Pink colour graced her luscious lips that made me wet my lips and rolled my tongue. She was walking with a feline poise that made her hips swirl from side to side. Her stomach lay flat under her blouse that was sewn sleeveless. It revealed skin that was like ripe mangoes. She held a staff in her hand that had fur glued to it. When she came in front of the canopy that housed her in-laws to be, she began the Tiv dance. She started upright and gradually she began to bend low until her knees were nearing to touch the ground. All these while, she didn’t move an inch. Her legs stood firmly together on heels the height that I wonder how she got to stand firm on it.
The man I presumed to be in her husband walked before her with a bundle of mints in his hand and sprayed it lavishly over her. She was laughing in a controlled manner that didn’t make her lose control of herself or her balance. Her company of friends that had formed a crescent behind her came forward with their calabash and began to collect the pile of money until she was led away. When food was being served to the guests, some of the groom’s kinsmen moved into the hut that was in the centre of the gathering to meet with the bride’s kinsmen.
The atmosphere was filled with tension as the guests waited in anticipation. A truckload completely concealed with a tarpaulin drove into the compound and parked at the door of the centre hut. In an attempt to satisfy my curiosity, I moved position and sat where I could be able to see what was happening in the large central hut.
First, a mat was spread on the floor in the hut where they vacated the sofas for. Next, a table was placed there and an umbrella erected over it. Two plastics chairs were also provided. They were occupied by each representative of the bride and groom. They each held a piece of paper in their hands. They talked for some time before they came out and stood in front of the truck; and itwas uncovered. I deduce the piece of paper in their hands was a list of items that was to be brought as part of the bride price. Once an item from the list is called out, another who it was his duty would give directives for it to be offloaded from the truck.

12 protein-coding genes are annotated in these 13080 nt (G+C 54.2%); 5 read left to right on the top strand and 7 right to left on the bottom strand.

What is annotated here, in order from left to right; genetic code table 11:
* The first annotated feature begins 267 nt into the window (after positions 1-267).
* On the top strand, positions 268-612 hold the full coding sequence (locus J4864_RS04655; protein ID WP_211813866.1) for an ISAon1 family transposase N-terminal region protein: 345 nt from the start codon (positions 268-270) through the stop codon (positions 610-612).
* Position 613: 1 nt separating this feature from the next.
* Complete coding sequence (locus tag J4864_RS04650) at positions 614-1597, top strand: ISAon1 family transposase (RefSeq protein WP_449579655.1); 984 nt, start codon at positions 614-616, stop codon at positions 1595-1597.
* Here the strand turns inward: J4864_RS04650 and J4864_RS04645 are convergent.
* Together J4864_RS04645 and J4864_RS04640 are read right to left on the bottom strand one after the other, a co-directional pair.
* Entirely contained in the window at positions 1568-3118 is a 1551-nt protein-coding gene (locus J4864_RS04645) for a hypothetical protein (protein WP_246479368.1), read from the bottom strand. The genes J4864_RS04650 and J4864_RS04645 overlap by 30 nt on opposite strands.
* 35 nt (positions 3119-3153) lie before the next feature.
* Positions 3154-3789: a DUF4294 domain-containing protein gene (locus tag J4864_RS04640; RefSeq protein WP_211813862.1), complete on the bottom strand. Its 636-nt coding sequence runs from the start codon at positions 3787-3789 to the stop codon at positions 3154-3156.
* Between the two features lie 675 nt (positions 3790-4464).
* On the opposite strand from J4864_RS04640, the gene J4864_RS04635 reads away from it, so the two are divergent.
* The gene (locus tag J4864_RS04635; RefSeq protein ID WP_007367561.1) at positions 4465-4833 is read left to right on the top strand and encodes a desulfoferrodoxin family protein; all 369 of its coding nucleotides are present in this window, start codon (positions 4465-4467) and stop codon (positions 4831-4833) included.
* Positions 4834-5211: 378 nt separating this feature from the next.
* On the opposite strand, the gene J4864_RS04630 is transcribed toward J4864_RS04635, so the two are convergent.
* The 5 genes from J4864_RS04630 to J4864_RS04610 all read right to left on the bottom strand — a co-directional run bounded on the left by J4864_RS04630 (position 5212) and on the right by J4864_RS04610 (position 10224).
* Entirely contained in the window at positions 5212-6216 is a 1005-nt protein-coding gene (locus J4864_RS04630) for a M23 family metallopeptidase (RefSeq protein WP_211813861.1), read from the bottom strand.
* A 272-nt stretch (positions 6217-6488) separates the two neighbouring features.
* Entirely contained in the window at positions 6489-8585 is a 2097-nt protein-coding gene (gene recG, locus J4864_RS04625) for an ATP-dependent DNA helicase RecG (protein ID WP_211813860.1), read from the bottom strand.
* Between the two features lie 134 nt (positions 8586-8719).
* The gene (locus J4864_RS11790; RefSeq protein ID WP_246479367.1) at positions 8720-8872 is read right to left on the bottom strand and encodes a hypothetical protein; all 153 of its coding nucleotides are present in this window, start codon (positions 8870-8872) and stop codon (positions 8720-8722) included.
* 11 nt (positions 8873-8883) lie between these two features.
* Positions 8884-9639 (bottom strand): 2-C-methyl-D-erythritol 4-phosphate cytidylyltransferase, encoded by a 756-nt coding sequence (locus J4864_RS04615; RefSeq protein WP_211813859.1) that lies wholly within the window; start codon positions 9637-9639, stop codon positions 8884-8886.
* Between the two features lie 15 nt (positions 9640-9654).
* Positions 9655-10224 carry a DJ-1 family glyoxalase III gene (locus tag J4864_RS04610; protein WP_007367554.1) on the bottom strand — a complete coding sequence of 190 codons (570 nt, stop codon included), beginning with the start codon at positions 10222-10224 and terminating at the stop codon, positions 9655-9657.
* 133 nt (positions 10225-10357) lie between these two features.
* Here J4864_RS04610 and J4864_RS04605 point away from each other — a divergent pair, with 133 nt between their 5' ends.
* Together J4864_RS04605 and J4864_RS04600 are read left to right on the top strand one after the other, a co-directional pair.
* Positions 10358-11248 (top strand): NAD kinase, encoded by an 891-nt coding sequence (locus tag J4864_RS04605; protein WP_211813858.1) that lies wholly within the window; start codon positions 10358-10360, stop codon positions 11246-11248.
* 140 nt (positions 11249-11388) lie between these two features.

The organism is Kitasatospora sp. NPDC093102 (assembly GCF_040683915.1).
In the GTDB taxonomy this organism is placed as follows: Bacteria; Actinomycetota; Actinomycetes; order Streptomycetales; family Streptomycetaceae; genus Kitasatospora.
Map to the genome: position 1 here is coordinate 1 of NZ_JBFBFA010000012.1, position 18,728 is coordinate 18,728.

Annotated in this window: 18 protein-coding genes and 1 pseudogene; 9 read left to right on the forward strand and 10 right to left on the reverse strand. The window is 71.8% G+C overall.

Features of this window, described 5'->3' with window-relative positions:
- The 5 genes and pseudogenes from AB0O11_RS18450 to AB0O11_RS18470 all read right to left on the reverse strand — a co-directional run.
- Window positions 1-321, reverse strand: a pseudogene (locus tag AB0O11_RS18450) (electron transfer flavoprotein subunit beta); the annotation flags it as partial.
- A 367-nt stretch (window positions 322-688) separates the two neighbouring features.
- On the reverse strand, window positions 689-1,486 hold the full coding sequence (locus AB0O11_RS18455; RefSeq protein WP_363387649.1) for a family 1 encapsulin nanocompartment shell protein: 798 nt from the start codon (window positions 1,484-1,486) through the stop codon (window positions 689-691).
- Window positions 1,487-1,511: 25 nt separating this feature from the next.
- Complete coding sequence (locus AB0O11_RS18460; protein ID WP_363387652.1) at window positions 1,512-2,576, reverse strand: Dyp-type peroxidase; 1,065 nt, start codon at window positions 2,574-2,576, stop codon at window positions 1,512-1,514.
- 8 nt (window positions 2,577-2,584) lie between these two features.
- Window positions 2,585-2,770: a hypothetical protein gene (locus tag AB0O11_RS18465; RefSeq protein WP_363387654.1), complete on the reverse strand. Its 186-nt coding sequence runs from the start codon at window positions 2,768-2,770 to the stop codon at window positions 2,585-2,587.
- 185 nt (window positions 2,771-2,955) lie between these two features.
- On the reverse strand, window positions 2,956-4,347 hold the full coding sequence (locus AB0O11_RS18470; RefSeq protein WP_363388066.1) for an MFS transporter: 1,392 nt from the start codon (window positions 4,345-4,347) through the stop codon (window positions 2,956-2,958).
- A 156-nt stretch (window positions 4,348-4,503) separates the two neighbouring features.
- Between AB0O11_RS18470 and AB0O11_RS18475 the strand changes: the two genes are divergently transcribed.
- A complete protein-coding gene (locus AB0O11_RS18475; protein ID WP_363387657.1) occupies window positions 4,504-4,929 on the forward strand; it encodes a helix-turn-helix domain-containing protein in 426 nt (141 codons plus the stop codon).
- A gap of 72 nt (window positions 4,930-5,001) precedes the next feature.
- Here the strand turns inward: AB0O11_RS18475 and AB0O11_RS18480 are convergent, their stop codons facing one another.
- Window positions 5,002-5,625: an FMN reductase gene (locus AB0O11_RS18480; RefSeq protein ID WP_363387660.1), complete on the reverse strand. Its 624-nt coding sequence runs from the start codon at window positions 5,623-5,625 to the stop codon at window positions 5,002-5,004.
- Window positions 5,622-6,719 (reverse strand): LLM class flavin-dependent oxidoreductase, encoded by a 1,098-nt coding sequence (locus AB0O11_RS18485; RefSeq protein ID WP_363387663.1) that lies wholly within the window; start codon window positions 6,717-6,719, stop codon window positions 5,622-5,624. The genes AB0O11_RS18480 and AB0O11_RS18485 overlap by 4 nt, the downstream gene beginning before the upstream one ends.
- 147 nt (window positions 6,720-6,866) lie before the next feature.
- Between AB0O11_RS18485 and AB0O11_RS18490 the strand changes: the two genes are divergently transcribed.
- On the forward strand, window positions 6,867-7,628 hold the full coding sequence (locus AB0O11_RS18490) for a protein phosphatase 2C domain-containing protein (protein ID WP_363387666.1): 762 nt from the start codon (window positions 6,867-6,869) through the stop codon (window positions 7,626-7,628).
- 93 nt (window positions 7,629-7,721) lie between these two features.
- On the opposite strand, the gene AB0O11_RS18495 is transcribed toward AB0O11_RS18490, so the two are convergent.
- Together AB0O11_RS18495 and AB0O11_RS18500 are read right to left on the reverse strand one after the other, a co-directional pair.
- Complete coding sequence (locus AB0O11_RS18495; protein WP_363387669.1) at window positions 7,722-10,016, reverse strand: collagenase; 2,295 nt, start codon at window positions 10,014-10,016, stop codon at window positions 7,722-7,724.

The guests gazed in amazement at the items that numbered a hundred tubers of yam, twenty gallons of twenty litres of palm oil and vegetable oil each, twelve bags of iodize salt, two bowls of bush meat and dried fish each, ten cartons of seasoning, fifteen crates of beer and ten crates of soft drinks. The last items that were presented were a virgin goat said to be a symbol of the bride’s virginity and a pig that was brought in a different truck. Once the people saw the size of the pig, they went in hysterical elation that broke the stillness that had clouded the atmosphere. The drum beaters geared to life amidst songs that was running at same pace.
The bride appeared with a cup of palm wine in her hand in search of her husband in the crowd. The search took a while but it was an exciting one. It was only when she was standing face to face with him that I noted that she had changed into another of the Tiv man’s regalia that was same with that of her husband. After he had gulped the drink down his throat, she held him and led him to her father who joined their hands and pronounced them man and wife to the hearing of all present after which they began a ceremonious dance.
A cup of fresh palm wine was offered to me. It tasted so delicious that I drained the cup and requested for another from a pretty lady. She smiled and spoke in Tiv language.
“I am a corper from Kano State serving here. I reside across the Benue River.”
She giggled and said, “I’ll be back,” in English.
I was almost growing impatient when she returned with a four litre keg and a cup of calabash and said I could take it home with me courtesy of the bride’s father.
I stared blankly at her.
“Come on, you are a corper from Kano who is residing across the Benue River.” She giggled coyly and walked away. I didn’t know what that means. The information of being a corper across the Benue River did nothing to calm me instead; it left me the more confused like a pen in the hands of an illiterate.